Understanding variable costs for businesses

Understanding variable costs and their potential impact on a business is essential for any entrepreneur looking to start or grow a company.

Variable costs are expenses that rise and fall in proportion to a business’s activity level, such as production or sales volume. Monitoring these expenses — which can include anything from materials to staff overtime — may help a company boost profit margins and set accurate price points.

Use this guide to learn more about variable costs and how they can help inform financial decisions.

What is a variable cost?

In a business context, a variable cost is an expense that varies depending on production or sales levels. Unlike fixed costs, which remain the same regardless of output, variable costs may change based on business activity.

Variable costs are also pivotal in determining a business's gross profit margin, a key indicator of financial health. Below are some key characteristics of variable costs:

Dependence on production levels

Take a restaurant, for example. During busy times and seasons, it may need more waiters and cooks. The cost of having more staff goes up when there are more customers, which makes staffing a variable cost that can change with demand.

Pricing and profit margins

Used for determining pricing strategies, variable costs impact the cost of goods sold and, in turn, the profit margin of each unit sold.

Control and flexibility

Unlike fixed costs — such as rent, utility bills, and other recurring payments that remain the same whether a business has a good or bad month — variable costs can be adjusted on demand. For example, a warehouse often pays more for shipping during the holidays to handle increased demand.

Examples of variable costs in business

There are several types of variable costs a business may encounter. Let’s look at some common examples:

  • Raw materials. Used to directly make a product. A company typically spends more on raw materials as production increases.
  • Direct labor. These costs can change based on increased demand or production levels, such as overtime for factory workers.
  • Energy and utilities. Also used in the production process, the cost of utilities, such as electricity and water, may increase with production.
  • Freight and shipping. The cost to get goods to customers will rise and fall, often seasonally.
  • Sales commission. As sales increase, commission to sales teams will usually rise.
  • Payment processing fees. Whether in a physical or online shop, credit card processing fees fluctuate with the volume of transactions. fluctuate with the volume of transactions.

Variable costs based on business activities

Below are a few scenarios where variable costs may shift based on business activity:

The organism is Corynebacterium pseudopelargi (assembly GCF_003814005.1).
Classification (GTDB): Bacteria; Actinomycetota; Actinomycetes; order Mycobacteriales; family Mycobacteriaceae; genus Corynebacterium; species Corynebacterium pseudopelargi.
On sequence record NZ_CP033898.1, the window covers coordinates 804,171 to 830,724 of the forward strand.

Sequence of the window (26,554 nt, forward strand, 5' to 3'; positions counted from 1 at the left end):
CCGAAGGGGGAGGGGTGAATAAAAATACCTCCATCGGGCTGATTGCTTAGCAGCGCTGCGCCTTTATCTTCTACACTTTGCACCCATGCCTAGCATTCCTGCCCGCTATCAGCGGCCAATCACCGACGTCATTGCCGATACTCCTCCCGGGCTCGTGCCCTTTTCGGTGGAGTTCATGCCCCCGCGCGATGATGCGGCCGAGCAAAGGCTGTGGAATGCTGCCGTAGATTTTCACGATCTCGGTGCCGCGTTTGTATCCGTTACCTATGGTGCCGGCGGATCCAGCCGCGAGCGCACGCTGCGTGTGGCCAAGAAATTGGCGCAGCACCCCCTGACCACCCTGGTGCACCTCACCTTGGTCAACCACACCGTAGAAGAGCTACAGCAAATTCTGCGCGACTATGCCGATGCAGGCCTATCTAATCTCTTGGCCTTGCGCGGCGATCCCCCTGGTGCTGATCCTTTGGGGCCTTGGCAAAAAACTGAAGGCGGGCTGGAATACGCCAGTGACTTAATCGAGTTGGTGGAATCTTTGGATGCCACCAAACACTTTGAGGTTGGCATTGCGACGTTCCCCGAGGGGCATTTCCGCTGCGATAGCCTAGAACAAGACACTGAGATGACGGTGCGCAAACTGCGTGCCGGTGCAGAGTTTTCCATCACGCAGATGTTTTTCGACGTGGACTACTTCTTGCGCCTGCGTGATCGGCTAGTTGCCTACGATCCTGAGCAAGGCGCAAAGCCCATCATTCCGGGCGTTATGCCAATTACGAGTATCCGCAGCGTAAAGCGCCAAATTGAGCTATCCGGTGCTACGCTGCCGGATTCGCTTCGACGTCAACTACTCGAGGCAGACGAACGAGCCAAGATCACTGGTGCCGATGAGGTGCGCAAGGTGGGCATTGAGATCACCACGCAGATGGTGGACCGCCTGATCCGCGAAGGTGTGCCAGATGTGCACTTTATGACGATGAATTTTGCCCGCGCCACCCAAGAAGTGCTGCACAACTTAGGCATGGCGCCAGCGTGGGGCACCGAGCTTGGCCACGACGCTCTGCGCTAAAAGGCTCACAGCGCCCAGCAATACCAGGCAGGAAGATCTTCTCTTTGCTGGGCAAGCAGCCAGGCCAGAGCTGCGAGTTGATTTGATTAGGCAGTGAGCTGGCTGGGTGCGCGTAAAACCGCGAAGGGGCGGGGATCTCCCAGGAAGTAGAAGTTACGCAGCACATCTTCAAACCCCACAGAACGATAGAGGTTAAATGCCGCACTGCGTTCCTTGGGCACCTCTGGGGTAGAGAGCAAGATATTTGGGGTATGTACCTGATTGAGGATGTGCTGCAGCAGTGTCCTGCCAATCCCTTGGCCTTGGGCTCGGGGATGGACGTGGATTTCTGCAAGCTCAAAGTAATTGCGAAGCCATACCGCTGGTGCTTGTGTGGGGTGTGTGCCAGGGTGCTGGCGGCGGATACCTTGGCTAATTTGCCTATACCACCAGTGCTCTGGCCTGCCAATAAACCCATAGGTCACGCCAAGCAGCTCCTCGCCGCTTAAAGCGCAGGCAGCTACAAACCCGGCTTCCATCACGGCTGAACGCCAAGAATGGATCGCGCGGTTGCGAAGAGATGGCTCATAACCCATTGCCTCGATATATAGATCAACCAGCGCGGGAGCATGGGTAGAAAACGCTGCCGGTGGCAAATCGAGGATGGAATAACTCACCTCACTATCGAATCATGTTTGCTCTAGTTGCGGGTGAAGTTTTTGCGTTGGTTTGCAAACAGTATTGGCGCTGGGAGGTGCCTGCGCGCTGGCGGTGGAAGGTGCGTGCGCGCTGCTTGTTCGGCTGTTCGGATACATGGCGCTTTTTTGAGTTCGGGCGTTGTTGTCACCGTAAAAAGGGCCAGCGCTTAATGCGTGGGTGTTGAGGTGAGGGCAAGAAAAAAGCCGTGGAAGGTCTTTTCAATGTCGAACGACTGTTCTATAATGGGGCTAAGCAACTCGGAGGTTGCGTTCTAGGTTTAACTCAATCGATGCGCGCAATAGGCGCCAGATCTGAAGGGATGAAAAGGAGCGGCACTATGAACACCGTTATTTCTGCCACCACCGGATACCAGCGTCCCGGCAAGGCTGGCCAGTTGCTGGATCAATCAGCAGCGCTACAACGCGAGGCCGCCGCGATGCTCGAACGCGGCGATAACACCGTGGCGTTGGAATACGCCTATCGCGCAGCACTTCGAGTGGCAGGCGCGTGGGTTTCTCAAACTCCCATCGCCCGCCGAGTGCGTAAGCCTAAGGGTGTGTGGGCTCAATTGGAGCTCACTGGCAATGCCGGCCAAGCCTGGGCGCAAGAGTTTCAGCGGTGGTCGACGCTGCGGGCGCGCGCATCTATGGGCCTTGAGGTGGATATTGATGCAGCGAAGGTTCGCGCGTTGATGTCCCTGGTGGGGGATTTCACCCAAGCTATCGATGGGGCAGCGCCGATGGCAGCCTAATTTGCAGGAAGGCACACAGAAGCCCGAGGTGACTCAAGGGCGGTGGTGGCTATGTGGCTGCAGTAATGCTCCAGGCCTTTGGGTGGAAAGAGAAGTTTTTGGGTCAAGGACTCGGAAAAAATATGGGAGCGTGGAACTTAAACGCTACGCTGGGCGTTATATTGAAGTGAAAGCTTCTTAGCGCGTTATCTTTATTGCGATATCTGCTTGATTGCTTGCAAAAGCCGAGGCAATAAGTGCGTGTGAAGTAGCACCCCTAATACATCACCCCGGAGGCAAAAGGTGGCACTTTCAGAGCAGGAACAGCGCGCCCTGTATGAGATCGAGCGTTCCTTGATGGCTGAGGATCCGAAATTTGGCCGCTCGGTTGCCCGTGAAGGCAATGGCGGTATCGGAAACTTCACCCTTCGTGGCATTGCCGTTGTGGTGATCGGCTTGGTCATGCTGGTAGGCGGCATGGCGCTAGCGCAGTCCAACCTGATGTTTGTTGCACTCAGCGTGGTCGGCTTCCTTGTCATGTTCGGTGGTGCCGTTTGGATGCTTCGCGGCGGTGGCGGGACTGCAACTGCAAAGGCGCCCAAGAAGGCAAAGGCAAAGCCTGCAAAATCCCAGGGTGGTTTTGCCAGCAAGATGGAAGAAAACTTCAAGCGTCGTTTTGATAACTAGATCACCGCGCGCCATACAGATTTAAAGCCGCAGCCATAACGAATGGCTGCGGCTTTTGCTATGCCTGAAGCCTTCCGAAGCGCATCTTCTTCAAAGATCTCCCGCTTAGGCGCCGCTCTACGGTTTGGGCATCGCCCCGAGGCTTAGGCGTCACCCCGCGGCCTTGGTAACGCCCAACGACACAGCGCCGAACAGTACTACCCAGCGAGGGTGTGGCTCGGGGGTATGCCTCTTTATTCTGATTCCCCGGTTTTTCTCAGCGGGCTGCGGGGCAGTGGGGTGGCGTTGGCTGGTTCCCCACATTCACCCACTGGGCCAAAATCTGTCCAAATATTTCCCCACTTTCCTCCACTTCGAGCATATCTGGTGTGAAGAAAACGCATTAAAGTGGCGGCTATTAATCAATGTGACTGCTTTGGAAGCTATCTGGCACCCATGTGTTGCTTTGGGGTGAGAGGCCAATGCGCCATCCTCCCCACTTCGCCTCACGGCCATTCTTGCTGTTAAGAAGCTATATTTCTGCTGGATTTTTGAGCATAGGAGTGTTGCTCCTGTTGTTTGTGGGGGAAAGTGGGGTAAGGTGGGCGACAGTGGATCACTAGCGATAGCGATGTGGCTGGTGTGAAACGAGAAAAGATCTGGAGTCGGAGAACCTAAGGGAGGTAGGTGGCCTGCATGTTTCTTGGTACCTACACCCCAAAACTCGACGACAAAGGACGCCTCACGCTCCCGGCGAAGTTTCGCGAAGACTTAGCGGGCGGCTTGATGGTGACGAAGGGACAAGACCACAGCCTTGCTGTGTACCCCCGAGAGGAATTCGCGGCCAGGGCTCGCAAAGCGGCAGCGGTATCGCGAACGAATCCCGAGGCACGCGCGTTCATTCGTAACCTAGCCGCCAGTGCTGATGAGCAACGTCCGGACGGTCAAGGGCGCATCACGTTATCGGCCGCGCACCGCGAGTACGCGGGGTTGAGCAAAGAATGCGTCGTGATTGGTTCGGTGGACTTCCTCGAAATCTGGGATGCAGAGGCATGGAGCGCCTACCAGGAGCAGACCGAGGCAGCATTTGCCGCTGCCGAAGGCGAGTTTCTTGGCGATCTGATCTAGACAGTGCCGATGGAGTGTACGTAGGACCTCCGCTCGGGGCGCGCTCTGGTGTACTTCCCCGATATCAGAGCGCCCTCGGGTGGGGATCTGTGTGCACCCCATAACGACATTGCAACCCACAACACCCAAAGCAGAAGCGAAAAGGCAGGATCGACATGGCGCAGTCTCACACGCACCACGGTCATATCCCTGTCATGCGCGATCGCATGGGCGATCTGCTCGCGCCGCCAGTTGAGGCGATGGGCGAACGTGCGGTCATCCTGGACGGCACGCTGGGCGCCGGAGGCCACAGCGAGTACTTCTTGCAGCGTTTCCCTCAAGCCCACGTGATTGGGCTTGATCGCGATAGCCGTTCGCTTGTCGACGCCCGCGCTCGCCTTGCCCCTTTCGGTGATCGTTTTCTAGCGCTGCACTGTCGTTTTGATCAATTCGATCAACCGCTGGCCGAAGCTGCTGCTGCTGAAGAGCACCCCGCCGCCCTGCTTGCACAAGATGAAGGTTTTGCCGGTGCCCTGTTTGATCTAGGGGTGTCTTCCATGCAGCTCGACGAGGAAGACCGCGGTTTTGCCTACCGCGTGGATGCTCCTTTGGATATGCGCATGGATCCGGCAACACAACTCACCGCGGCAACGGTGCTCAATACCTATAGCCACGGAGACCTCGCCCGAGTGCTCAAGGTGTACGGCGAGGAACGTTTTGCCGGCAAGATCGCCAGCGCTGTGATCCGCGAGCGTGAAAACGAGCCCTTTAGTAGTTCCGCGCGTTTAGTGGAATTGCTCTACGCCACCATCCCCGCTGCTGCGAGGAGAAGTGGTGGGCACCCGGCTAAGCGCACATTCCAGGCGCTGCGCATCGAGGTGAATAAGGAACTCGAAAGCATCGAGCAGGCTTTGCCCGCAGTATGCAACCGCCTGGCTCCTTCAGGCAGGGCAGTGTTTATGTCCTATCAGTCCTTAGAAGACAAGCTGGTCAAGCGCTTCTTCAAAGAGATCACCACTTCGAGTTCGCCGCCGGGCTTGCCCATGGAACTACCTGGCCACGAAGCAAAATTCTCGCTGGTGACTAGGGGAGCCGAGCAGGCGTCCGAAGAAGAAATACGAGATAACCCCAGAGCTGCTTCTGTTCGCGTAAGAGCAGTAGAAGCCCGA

• If a business has a large sales team, the commission paid may soar during periods of increased sales.
  • For a manufacturing company, an uptick in production can lead to more hours of operation, resulting in greater utility and labor costs.
  • A consulting firm may see more costs for travel or accommodations when visiting clients.

Calculating variable costs

As prices and sales volume rise and fall, it's important to understand how to calculate and forecast costs. Here’s a simple variable cost formula:

Total variable cost = variable costs per unit X number of units made

For example, an automotive parts manufacturer determines that each vehicle headlight incurs a production cost of $30. Should the firm produce 150,000 additional vehicle headlights, the variable expense would be 150,000 X $30, resulting in a total of $4.5 million in variable costs.

The importance of variable cost analysis

A variable cost analysis can help a business understand how costs fluctuate over time — which directly impacts operational efficiency and profitability. Areas where variable costs play a role include:

  • Budgeting. Particularly useful for businesses with fluctuating sales seasons, understanding variable costs enables an organization to create more targeted budgets.
  • Pricing. Knowing the costs involved in production ensures retail prices cover all expenses while turning a profit.
  • Growth. By analyzing variable costs, a business may be better prepared to make smart investments in growth or implement cost-cutting strategies.

Managing business finances and variable costs

Whether setting prices, forecasting cash flow, or making growth decisions, understanding variable costs is critical for managing a profitable business. Discover how a PayPal business account can help your business grow.

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